There are a lot of questions to answer, but one thing is for sure: Since Deschamps took the France job in the summer of 2012, his team had never been dominated like this in a major tournament. Not by Germany in 2014 (1-0, World Cup quarterfinal), not by Portugal in 2016 (1-0, Euro 2016 final), not by Switzerland in 2021 (3-3, lost on penalties in Euro 2020 round of 16). There have been some defeats in qualifying campaigns or the Nations League, but not in the same way Argentina controlled things in the first half. And certainly not in a game of this calibre.

France were sloppy in possession, second to every duel, lost every second ball, and looked devoid of any fight. Something had to change.

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Dale Johnson recaps the refereeing decisions during Argentina’s win vs. France in the World Cup final.

For the first time in his managerial career, Deschamps substituted two players after 40 minutes — taking off winger Ousmane Dembele, whose foul had given Argentina a penalty for the first goal, and striker Olivier Giroud, who didn’t have much of the ball before coming off and looked frustrated. Randal Kolo Muani and Marcus Thuram came on and gave France a fighting chance in the second half, as the genius of Mbappe took over.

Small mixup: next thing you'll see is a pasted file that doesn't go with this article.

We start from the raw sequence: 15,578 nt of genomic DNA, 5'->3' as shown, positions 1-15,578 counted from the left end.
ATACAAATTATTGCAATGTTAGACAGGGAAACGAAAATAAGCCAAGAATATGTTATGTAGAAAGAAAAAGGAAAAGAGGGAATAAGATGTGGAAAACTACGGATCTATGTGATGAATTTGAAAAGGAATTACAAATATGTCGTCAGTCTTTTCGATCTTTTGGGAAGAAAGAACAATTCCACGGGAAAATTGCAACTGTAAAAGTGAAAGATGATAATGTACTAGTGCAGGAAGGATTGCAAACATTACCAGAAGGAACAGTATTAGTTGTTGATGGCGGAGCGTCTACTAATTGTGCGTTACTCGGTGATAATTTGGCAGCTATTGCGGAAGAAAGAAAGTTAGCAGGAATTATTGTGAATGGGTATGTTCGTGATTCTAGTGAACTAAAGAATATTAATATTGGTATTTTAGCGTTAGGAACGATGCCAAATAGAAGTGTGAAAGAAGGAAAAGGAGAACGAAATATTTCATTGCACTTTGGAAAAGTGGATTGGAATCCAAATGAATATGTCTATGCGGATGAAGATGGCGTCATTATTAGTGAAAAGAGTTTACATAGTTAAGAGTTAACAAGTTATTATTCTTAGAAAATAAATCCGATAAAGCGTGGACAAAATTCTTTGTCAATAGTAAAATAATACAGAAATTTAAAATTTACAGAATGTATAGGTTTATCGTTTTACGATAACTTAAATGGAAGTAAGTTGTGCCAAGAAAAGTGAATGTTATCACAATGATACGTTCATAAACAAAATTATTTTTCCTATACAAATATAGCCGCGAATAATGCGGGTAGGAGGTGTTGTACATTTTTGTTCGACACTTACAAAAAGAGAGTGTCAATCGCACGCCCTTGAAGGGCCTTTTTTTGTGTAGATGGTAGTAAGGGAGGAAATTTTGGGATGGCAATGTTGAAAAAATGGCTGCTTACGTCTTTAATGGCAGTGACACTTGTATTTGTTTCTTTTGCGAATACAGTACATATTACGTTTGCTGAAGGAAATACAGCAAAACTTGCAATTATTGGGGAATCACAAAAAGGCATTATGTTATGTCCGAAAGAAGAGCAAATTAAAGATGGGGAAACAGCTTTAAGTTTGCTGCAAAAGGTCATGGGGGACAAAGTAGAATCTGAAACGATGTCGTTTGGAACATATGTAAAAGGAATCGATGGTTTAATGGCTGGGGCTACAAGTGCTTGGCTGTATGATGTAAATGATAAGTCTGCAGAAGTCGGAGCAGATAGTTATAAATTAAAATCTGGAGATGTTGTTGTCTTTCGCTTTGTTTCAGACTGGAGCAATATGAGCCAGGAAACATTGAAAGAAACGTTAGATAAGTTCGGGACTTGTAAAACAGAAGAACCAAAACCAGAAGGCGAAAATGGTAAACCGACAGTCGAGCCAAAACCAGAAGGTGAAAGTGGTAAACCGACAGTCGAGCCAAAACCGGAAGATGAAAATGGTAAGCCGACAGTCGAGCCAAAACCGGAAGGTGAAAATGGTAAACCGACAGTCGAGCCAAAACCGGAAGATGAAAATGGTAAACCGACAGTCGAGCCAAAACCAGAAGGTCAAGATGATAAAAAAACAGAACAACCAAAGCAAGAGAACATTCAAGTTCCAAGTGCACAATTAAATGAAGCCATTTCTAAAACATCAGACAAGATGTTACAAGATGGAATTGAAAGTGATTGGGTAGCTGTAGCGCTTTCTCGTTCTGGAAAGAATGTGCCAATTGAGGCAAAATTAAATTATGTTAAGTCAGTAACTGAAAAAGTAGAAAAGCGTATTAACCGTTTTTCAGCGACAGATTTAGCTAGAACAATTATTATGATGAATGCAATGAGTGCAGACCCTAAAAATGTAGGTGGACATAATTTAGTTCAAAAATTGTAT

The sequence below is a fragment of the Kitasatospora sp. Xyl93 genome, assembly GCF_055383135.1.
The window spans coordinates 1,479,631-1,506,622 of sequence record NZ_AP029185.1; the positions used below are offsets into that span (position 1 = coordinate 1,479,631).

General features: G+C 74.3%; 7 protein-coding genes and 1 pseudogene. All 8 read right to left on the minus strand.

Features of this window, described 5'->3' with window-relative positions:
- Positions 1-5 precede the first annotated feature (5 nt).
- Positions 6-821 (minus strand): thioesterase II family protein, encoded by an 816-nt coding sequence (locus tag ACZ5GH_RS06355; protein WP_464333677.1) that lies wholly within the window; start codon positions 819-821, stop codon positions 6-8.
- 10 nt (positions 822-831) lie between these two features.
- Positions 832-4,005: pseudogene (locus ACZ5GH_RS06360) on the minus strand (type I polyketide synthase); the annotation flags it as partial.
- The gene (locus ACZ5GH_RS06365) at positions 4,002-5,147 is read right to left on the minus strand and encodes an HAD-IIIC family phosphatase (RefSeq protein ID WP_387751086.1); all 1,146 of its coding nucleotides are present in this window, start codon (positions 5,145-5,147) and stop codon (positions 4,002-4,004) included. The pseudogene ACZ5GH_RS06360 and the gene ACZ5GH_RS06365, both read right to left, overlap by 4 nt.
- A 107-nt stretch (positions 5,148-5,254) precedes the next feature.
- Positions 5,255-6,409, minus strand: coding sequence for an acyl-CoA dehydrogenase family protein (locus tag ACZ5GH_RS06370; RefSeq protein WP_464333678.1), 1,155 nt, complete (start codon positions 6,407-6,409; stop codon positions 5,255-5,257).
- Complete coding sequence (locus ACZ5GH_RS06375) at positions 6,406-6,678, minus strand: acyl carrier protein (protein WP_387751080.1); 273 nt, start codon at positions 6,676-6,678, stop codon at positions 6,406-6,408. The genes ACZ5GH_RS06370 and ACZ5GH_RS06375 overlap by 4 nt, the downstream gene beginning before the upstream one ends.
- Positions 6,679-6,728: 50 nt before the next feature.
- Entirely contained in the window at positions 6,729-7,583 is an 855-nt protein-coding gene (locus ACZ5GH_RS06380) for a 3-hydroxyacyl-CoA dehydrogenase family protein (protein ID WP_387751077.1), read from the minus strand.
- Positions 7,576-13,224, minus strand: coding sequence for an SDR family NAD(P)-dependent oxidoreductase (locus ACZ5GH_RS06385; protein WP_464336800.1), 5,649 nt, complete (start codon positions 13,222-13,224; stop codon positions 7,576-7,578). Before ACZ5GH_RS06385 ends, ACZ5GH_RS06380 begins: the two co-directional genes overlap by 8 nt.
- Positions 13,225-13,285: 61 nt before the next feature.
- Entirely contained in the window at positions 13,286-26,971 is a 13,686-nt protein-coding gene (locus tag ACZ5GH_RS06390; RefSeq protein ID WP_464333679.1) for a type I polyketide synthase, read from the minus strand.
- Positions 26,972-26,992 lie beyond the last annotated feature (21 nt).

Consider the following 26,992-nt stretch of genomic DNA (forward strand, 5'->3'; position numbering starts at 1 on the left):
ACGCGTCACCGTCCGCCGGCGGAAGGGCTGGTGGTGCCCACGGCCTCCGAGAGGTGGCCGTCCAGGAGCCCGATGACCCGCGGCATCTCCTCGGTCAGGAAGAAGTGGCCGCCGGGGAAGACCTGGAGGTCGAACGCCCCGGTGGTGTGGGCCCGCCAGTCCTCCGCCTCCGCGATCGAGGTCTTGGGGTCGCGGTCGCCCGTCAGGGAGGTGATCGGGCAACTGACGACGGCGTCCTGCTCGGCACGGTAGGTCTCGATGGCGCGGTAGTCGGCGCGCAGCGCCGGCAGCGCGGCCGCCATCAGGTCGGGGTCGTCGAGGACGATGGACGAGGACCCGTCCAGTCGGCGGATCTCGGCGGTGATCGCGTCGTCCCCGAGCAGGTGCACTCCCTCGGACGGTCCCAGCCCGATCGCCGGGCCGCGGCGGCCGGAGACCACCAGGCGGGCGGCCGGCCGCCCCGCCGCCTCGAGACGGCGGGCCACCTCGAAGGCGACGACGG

Without a shot until the 70th minute and chasing the game with time running out, the 4-2-4 that Deschamps put in place after Kingsley Coman replaced Antoine Griezmann to take up a position on the right wing — with Mbappe and Kolo Muani central and Thuram on the left — worked well to put Argentina under pressure.

When Kolo Muani broke away and won a penalty with little more than 10 minutes remaining, converted by Mbappe, France were sparked back into life. A minute later, Thuram provided the perfect lobbed assist for Mbappe’s brilliant second goal and the game was tied. It shouldn’t have taken so long, but the desire, the belief, was back, and that’s what the team have to remember going forward. France showed a lot of commitment after going 2-0 down, they didn’t panic, and what they lacked in their usual ruthlessness, they made up for with courage.